US policies that promote warfare and welfare have produced massively increased debt, much higher consumer prices, larger government, and more central bank intrusion into the markets. And yes, higher silver and gold prices also resulted from these policies.
Fifty years ago we were bombing North Vietnam “back into the stone age” while also declaring a “war on poverty.” The consequences of both “wars” have not been encouraging. Since then we have created considerable indebtedness by promoting such questionable ideas as a war on Iraq, a war on drugs and a war on terrorism. Future uses of national income and more debt could include a war on ebola, war on ISIS, and many other “wars.”
Official national debt has increased from roughly one-third of a $ Trillion in 1964 to nearly $18 Trillion today. The price of a barrel of crude oil has increased from about $1.50 to about $90 over the past 50 years. A pack of cigarettes has increased from a quarter to nearly $6. There are 1,001 more examples of increasing prices, often not matched by increases in personal incomes.
Consumer prices have broadly increased with some price rises far exceeding others – college tuition and healthcare come to mind. Also bonuses on Wall Street have been outstanding.
Examine the following graph of silver divided by crude oil. They increase together on average, but silver currently looks inexpensive compared to crude oil. Expect silver to rise in price more rapidly than crude oil.
Examine the graph of (100 times) silver divided by the S&P 500 Index. The attractiveness of financial assets (S&P) varies widely compared to the need for hard assets such as silver and gold. Note that the ratio has dropped from over 3 to less than 1 in the past 3 years. Expect silver to rally substantially compared to the S&P.
Silver Divided by S&P 500 Index
Do you expect the emphasis upon warfare and welfare to change? Do you expect fewer dollars to be created? Do you expect central banks will self-destruct by allowing interest rates to rise and/or deflationary forces to overwhelm the economy?
An accident where the financial elite are hurt more than the masses could happen but it seems like an unlikely scenario. Hence, as with the past 50 years, expect more currency in circulation, much more debt, higher consumer prices, more warfare, and more welfare.
Further, expect the prices for silver and gold to increase relative to the S&P, and expect silver prices to increase more rapidly than the price of crude oil.
Inevitable? Certainly not, but the best overall predictor of future prices, future policies, and future wars seems to be the long term trends shown by past prices, policies, and wars.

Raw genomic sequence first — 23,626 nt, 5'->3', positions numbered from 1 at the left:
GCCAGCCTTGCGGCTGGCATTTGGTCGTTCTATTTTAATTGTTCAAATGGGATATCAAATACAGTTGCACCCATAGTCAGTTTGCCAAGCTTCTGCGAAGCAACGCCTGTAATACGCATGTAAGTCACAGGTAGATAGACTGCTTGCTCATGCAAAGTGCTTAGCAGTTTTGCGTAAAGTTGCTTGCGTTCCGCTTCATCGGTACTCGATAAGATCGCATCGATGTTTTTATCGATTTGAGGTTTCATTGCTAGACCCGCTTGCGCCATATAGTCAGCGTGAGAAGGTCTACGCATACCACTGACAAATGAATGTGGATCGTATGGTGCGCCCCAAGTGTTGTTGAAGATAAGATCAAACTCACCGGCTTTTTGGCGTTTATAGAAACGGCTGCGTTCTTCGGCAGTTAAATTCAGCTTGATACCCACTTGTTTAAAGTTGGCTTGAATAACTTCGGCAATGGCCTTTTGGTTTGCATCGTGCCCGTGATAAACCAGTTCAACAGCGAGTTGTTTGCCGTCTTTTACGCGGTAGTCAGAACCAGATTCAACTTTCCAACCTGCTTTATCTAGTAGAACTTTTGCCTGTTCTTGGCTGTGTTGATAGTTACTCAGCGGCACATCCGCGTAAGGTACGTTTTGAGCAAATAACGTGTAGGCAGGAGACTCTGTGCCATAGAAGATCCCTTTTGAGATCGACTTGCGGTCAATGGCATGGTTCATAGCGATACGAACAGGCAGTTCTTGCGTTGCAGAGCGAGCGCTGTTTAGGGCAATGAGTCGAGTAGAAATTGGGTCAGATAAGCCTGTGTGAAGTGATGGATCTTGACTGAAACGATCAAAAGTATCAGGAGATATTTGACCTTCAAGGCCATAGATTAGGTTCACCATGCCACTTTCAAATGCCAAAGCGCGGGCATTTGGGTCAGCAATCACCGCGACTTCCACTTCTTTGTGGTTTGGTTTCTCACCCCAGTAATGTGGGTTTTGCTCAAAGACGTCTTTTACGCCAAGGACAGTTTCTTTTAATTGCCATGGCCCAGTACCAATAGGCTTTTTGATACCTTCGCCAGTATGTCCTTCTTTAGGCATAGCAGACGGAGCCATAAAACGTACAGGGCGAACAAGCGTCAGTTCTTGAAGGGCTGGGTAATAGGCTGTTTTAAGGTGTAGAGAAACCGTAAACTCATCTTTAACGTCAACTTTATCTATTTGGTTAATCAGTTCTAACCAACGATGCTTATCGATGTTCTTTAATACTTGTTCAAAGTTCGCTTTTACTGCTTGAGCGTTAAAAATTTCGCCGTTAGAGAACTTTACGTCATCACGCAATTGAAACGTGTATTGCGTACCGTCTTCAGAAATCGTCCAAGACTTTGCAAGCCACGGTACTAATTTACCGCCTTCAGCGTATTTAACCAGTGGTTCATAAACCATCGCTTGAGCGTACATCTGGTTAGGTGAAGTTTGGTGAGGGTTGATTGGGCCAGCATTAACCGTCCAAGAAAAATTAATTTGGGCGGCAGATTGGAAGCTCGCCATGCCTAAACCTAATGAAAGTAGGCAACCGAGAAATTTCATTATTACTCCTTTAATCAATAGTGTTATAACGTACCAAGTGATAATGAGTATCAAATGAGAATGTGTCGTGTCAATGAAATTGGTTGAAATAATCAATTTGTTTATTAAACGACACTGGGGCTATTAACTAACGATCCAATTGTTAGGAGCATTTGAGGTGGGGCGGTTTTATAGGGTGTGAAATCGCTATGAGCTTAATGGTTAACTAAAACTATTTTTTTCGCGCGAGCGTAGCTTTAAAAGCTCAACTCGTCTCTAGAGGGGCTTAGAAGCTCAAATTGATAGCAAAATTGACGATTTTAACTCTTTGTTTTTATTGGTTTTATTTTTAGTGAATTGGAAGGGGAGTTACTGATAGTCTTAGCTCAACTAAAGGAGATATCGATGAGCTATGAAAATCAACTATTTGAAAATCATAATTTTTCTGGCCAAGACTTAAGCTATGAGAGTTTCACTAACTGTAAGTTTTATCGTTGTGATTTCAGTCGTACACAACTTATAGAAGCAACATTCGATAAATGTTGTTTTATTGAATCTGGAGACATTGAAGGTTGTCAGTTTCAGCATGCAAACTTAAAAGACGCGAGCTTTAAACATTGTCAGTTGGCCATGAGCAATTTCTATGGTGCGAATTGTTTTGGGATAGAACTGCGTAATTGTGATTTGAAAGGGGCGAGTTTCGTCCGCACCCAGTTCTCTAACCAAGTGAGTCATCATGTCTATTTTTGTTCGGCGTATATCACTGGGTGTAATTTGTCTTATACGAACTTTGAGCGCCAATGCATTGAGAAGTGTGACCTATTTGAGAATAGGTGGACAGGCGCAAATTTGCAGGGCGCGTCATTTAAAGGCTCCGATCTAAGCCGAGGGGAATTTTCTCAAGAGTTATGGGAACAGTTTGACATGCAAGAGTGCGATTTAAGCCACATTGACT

Unless (until) something unlikely and world changing occurs, we should expect:
- More warfare
- More welfare
- Increasing consumer prices
- More debt
- More government statistics proving everything is wonderful in election years
- More volatility, anxiety, worry, and concern over markets, ebola, war, the NSA, which insider will purchase the presidency etc.
- More gold and silver coins sold to Americans and Europeans who increasingly distrust paper assets.
- More gold and silver purchases by Asian individuals and governments who increasingly distrust paper assets.
- More talk-talk on financial TV about the great stock buying opportunities available in 2014, 2015, 2016, and through 2030.
Silver is currently inexpensive compared to the S&P 500 Index, crude oil, the size and rate of increase of the national debt, and especially the future price for silver after markets have reset, paper assets have devalued, and hard assets have jumped much higher in price.
Examine the following graph of weekly silver prices since 1994. Based on the stochastic index and the disparity index (and many more such indicators that are not shown) silver prices are ready to rally. The black vertical lines are spaced 5.75 years apart and they show significant lows in silver prices in 1997, 2003, 2008, and about now. Guarantee? No! Probability? Yes!
The Deviant Investor
PS: It looks like a buy signal in gold, silver, and related stocks. For Technical Analysis go to:
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